Jonathan Edwards on Original Sin (Part 11)
Isn't it an error to argue from the general sins of mankind that Man has a corrupted nature? Because Adam sinned, yet we do not infer from this sin that he had a corrupt nature that led him to sin.
Edwards objects that it is not because a person sins once, but because a person sins "constantly" that we infer that a person is naturally a sinner. If generation after generation of a certain kind of tree bears ill-tasting fruit, no matter where or in what condition trees of that kind are planted, then we properly infer that it is natural for the tree to produce ill-tasting fruit.
Edwards concludes, from the previous discussion:
The general continued wickedness of mankind, against such means and motives [i.e. against barriers to sin, such as conscience and the Law, and such reasons NOT to sin, as previously discussed], proves each of these things, viz. that the cause [for people sinning] is fixed, and that the fixed cause is internal in man’s nature, and also that it is very powerful. It proves, that the cause is fixed, because the effect is so abiding, through so many changes. It proves that the fixed cause is internal, because the circumstances are so various — including a variety of means and motives — and they are such circumstances as cannot possibly cause the effect, being most opposite to it in their tendency. And it proves the greatness of the internal cause; or that the propensity is powerful; because the means which have opposed its influence, have been so great, and yet have been statedly overcome.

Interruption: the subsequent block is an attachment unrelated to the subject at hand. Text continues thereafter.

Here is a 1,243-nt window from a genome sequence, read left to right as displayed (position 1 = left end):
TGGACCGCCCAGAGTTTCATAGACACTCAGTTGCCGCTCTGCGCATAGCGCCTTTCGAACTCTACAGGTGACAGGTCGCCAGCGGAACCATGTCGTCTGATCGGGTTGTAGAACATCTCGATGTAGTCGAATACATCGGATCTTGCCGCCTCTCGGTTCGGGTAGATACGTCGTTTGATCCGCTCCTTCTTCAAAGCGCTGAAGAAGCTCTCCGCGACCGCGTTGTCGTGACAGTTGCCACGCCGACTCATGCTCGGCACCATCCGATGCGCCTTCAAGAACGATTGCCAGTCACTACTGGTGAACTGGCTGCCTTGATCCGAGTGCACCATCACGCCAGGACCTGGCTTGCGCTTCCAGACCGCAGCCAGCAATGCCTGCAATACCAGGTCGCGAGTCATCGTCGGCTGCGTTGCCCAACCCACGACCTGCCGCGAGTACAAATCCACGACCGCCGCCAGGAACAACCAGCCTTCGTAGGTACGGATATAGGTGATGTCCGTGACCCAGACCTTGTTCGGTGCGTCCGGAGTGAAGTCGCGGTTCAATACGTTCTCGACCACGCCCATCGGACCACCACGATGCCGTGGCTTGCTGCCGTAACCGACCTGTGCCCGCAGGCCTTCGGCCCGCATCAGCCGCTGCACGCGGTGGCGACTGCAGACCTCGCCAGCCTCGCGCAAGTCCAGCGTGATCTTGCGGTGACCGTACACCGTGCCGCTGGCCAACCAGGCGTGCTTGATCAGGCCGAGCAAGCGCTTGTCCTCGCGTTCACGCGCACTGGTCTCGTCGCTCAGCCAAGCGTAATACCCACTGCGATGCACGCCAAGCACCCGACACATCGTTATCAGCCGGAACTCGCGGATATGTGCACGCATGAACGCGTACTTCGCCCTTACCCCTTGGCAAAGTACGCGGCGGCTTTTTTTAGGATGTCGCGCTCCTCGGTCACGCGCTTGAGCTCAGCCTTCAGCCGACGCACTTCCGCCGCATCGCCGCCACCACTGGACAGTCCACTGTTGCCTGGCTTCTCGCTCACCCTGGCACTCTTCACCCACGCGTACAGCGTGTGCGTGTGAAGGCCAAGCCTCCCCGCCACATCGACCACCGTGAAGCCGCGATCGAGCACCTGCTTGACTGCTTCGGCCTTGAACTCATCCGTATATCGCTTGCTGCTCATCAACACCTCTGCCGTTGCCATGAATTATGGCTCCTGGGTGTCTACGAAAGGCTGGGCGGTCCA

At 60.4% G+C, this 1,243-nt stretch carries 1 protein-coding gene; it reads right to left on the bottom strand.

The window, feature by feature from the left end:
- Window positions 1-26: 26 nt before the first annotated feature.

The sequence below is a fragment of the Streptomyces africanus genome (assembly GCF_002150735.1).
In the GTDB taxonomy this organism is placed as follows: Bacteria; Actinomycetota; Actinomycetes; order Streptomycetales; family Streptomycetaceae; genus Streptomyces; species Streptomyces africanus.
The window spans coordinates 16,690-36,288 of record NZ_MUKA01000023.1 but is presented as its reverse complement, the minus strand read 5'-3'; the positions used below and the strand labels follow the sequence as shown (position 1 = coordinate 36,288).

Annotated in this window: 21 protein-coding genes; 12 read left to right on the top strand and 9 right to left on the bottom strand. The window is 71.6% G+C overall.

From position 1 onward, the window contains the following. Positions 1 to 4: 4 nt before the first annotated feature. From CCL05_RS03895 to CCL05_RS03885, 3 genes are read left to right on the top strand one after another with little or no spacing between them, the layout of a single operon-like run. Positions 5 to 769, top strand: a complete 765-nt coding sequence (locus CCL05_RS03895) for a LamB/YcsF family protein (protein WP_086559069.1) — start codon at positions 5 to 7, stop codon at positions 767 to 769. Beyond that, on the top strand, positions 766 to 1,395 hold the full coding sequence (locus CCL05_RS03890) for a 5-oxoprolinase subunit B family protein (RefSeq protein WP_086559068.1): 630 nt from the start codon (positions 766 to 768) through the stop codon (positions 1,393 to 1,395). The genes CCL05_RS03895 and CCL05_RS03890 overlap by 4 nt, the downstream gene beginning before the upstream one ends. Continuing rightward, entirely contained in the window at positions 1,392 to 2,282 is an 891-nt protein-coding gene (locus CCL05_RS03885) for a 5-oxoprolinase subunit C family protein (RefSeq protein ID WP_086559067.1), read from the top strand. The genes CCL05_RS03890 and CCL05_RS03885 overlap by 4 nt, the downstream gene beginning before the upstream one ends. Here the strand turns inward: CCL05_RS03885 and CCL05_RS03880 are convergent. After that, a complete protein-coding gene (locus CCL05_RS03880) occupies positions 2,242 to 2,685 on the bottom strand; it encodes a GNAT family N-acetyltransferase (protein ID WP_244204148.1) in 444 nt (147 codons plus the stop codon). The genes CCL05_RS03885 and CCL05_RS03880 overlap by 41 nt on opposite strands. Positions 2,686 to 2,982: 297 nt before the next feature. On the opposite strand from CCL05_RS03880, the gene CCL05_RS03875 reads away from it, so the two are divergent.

Labels: Reformation Theology